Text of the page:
9) Not Taking Advantage of “What I Want People To Know”  or “About me”

This is a great time to expand on anything about your life. I’ve seen people mention that they are single fathers, they can speak 7 languages, they love horseback riding, traveling, writing poetry, or going to plays.

Here are five examples of some not-so-great responses to the following question:

Some additional information that I want people to know about me:

1)    “You have to wait and see…”

2)    “Not that I can think of right now”

3)    “I think that about covers it.”

4)    “Yes”

5)    “For me to know and for you to find out :)”

You can say ANYTHING about your life and it’s probably going to be just fine. Don’t waste the opportunity to tell me more about yourself. If your profile has been great up until that point, it’s a total letdown to see a blank space, childish response, or some less than intriguing answers.

10) Wanting to Fast Track Communication or immediately talk on the phone

One popular dating site is a little unique in that it allows you to get to know a great deal of information about a person before you make the decision to email, call, or communicate openly with a person. You can choose to go through a short series of multiple-choice and open ended questions, or you can fast-track your communication and go straight to open communication.

I admit that it threw me off whenever a person wanted to jump straight to open communication or sent me their phone number. I enjoyed choosing my questions, sending them, and waiting for a response. It was fun and exciting. I wholeheartedly admit that I checked my email constantly, anxiously waiting to read their responses and to see what kind of questions they would ask me.

I also encountered a few guys who admitted that their subscription was ending and wanted to get to know me at lightning speed. “Here is my number. Call me tonight.” Guys, you come off as three things: impatient, cheap, or looking for an immediate weekend fling. It’s a turnoff. Renew your subscription and slow down.

Want to check out my husband's tips for women and dating profiles? Click here

What have you come across in your online dating experience? Can you relate? Let us know in the comments.

 

8 Signs You Have Met Someone Who is Emotionally Unavailable

Being with someone who is emotionally unavailable can leave you feeling empty, alone, and needy.

Here are eight signs to help you identify when you have crossed paths with an emotionally unavailable person.

1) They tell you.  If anyone tells you they are not ready for a relationship, they are emotionally unavailable.  Regardless of how many times you go out for dinner, no matter how many times they text you or call you throughout the day, despite the gifts they give you, they have already made it loud and clear to you and you need to listen.  They are emotionally unavailable.  Nothing you say or do will change that. Cut your ties and move on.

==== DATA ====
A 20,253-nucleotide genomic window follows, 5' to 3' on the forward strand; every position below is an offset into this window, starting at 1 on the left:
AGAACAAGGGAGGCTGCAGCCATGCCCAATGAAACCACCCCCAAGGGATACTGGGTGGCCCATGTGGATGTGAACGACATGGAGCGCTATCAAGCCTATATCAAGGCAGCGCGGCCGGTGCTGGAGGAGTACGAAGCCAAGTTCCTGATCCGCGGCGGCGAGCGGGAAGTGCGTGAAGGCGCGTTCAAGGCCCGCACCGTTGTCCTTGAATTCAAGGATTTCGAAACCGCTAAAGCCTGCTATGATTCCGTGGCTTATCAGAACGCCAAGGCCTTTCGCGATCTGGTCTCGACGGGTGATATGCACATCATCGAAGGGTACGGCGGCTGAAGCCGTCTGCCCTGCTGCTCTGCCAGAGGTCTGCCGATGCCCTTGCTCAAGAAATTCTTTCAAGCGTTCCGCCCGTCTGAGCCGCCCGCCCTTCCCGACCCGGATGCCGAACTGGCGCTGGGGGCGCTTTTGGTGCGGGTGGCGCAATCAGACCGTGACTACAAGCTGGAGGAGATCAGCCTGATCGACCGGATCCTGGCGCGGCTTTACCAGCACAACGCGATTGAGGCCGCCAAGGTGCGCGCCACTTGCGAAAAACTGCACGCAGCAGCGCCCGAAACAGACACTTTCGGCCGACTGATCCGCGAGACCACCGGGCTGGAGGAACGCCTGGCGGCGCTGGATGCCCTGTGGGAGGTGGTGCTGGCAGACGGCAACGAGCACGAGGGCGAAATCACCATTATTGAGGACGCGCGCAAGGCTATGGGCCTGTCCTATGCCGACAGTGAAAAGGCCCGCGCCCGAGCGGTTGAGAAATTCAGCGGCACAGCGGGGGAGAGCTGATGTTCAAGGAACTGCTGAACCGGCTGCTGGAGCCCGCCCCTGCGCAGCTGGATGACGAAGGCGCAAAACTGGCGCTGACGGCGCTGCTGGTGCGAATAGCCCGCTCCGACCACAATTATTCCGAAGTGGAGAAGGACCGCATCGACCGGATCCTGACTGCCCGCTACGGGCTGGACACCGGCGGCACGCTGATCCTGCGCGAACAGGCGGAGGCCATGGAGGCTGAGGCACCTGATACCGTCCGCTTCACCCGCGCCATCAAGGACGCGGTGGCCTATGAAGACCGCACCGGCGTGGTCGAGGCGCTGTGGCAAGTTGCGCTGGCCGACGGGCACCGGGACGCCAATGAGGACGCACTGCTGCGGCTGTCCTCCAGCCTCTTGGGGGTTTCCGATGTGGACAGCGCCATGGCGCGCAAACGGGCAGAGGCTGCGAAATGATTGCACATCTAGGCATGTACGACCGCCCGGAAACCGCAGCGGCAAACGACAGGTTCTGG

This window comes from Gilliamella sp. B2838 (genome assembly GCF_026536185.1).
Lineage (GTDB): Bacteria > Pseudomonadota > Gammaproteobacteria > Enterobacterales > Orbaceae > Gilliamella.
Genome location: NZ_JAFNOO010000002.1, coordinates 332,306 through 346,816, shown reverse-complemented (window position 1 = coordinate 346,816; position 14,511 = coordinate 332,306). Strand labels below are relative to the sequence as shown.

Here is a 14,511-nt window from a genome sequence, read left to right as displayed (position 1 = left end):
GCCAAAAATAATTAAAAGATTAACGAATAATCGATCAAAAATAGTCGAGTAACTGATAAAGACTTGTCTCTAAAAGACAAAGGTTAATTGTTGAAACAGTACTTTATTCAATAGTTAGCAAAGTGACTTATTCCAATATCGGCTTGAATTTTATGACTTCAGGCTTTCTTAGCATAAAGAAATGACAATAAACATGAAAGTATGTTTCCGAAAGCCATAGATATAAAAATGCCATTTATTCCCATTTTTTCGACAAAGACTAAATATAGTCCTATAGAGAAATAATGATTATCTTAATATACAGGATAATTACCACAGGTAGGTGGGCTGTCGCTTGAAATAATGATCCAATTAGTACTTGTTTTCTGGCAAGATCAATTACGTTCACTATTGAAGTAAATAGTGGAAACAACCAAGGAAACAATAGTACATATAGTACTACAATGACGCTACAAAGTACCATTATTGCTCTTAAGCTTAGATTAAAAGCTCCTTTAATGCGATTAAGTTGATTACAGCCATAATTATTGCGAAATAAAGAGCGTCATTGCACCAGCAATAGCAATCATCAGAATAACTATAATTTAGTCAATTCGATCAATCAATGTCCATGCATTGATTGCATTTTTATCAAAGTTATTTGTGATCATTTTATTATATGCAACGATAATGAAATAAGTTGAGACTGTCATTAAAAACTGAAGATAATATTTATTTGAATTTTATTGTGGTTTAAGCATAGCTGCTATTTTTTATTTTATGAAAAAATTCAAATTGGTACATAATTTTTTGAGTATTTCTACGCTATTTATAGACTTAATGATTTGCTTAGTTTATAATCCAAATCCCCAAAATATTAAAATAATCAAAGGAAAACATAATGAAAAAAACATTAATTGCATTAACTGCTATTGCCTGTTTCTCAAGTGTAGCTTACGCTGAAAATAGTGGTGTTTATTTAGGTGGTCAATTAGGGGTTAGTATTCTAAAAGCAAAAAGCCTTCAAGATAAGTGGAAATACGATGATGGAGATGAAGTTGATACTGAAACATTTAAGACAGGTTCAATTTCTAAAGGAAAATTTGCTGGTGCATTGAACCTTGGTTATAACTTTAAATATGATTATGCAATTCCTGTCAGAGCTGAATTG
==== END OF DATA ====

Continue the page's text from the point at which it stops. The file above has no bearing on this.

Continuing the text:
2) They are dealing with a significant issue in their life.  When my dad was first diagnosed with throat cancer, I was barely holding it together.  It was traumatic, stressful, and overwhelming.  I didn’t have the energy or the capacity to focus on a relationship.

The same is true for a variety of other issues including death, chronic illness, an adoption, a new baby, a health diagnosis, custody issues, and losing a job.

3) They are not interested in the future.  People who are emotionally unavailable are not interested in an in-depth conversation about marriage.  Even if they mention it, it won’t be a long or deep conversation.

Here are some clues:

“I do not want to get married.”

“I don’t see myself in a serious relationship.”

“I just can’t see myself settling down with one person.”

“I can’t see myself married in five or ten years.”

4) They just got divorced or just got out of a long-term relationship.  Divorce can hit you hard.  It can be like experiencing a death.  It is difficult, it hurts, and it is life-changing.  It makes you question your entire relationship, you lose friends, and your family takes sides.

I don’t care how bad the marriage was, who cheated on who, or how long they have been separated…a person who has just ended their marriage needs about a year to recover and sort through their feelings.

If you have met an incredible person who just got divorced, the timing is not right.

If you have feelings for them, you can’t wait it out, you can’t stand by them, you can’t make it better.  Who you are and what you have to offer can’t cover up the fact they need time to sort out their feelings, become whole again, and deal with the emotionally wounding of going from 2 people to a single individual.

5) They go "ghost” on you. You can’t get in touch when them for long periods of time. They don’t text you back for a couple of days.  They don’t return your phone calls.  When you call, they don’t answer.

The same is true when you are going through something emotionally.  When you have had a bad day, they are not there.  They don’t fully hear you, they don’t provide support, and they can leave you feeling empty or alone.

6) You can’t plan a weekend or a get-away without an excuse.  They either made other plans, will be out of town, or have another excuse when you try to plan something in the future.  Emotionally unavailable people are about the right now.  They are not interested in six months down the road or a cruise for next year.  So the excuses you receive should serve as a red flag.

7) They don’t introduce you to the important people in their life.  You may have heard them talk about their best friend or their sister, but you haven’t met the key people in their life.  On important holidays or birthdays, they have other plans that don’t include you.

8) They haven’t invited you to their place or are uncomfortable with you being there.  You may find that you are always hanging out at your place.  You’ve never been invited to their place.  If you do get an invite, they have no desire to make space in a drawer or offer to let you keep an extra toothbrush in their bathroom.  Instead, that earring you left? They threw it out.  The hair tie in the bathroom? They aren’t sure what happened to it.

There you have it. Eight signs to help you stay away from a person who is unable or unwilling to let you into their life.

So what do you do if you suddenly realize the person you are with is emotionally unavailable?

Decide how you want to feel in your relationship.

Do you want to feel valued? Do you want to feel appreciated?

If they are not making you feel that way, it is time to reevaluate whether being with the person is really giving you what you need.